Validating the specifications for embedded systems is a twofold challenge, especially in the case of critical applications. On one hand because any specification error results in design errors, whose correction will require costly iterations of the development process. On the other hand, because those systems are subject to safety standards that impose high quality criteria on the requirements [5]. Today, the functional validation of requirements relies on the three following approaches:

  • The manual review of the specifications documents, which does not allow for the detection of any likely ambiguities nor subtle inconsistencies among the various specifications at stake.
  • The use of syntactic or even semantic analysis tools [6], that help to create the requirements in a more formatted and structured format; again, despite such approaches allow to detect some mistakes, they do not provide any support to the system’s functional validation.
  • The running of code validation tests once the system is implemented, which makes it possible to challenge the specifications, thus very late in the development cycle.

We can also mention formal verification tools [7] but they are intended for use exclusively by verification experts, not by system architects, and in practice, their scope of industrial application is restricted by both decidability and complexity issues. So why being still here in 2015, whereas the “model-based system engineering” approach appears everywhere and the use of simulation processes in systems design activities has stood out as an evidence over the last 20 years?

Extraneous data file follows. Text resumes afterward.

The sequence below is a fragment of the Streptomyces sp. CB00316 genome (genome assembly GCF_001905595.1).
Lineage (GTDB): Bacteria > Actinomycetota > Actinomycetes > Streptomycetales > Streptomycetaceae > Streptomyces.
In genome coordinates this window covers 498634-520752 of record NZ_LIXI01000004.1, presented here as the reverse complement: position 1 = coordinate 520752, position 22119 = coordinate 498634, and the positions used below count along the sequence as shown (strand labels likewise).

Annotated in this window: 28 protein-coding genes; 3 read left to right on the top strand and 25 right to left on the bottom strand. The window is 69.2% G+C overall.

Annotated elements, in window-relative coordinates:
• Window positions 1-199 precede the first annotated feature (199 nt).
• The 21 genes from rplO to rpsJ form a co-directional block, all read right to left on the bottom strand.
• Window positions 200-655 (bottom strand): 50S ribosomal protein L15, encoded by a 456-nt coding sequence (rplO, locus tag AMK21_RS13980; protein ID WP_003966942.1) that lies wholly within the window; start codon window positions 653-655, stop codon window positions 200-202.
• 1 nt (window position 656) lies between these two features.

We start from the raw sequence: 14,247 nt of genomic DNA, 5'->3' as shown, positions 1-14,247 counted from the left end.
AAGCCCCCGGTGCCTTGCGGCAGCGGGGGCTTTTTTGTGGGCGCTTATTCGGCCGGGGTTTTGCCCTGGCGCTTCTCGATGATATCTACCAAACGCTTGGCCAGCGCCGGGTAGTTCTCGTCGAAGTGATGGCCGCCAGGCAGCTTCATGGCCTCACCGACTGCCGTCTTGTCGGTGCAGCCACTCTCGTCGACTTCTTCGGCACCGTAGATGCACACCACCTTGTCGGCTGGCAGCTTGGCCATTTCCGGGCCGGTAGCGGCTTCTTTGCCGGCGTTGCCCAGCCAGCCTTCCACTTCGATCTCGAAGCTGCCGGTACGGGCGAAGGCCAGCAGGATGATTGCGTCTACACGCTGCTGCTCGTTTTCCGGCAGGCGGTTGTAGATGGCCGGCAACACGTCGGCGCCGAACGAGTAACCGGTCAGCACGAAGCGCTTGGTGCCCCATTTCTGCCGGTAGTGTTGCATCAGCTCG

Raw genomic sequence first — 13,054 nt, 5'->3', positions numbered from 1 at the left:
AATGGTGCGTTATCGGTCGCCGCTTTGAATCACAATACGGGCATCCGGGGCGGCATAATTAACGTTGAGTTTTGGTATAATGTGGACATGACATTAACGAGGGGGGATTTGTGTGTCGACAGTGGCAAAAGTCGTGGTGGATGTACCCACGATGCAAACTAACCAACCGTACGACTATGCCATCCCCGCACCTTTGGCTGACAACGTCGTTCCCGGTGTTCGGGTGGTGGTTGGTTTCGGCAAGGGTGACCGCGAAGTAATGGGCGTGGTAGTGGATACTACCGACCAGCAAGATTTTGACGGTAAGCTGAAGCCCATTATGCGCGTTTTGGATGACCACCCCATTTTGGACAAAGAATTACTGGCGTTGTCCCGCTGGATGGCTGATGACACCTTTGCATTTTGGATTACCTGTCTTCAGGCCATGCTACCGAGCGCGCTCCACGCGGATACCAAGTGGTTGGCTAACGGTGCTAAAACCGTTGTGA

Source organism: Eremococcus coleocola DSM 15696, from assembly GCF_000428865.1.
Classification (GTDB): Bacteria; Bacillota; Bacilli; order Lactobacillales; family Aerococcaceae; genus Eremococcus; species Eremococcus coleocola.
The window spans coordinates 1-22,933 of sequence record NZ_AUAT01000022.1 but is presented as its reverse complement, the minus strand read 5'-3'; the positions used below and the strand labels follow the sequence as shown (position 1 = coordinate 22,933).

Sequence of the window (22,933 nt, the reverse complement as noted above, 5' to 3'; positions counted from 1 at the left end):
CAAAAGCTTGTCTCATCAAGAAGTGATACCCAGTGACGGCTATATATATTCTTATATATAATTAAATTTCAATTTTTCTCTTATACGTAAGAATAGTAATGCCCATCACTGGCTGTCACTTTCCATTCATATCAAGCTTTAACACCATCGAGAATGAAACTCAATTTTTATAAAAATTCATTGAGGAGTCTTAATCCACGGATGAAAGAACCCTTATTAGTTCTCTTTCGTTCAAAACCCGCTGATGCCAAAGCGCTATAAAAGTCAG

The reason for that is that contrary to the system designer, the system architect is expected to focus on the “what”, namely on what the system is supposed to do and not on the “how”, that is how to precisely execute the specified function [3]. In order not to interfere with the design process, the specification activity must avoid as much as possible to describe the implementation choices, in order words it must reduce the options available to those in charge of the implementation.

And that is where the simulation problem comes in: generally speaking, the term simulation refers to the execution of an algorithm, detailing step by step every data computation. The execution is therefore deterministic since, in other words, it has to do with implementing “how” the system will perform.

Since it should be avoided to describe in detail those implementation choices during the specification process, there is nothing to simulate with existing tools. Hence the lasting blocking situation that has prevailed for 20 years, in which on one hand many tools and techniques have been developed and become largely widespread for the design, coding and test phases, while on the other hand the specification phase remains limited to the reference tool: a text editor, typically MS Word.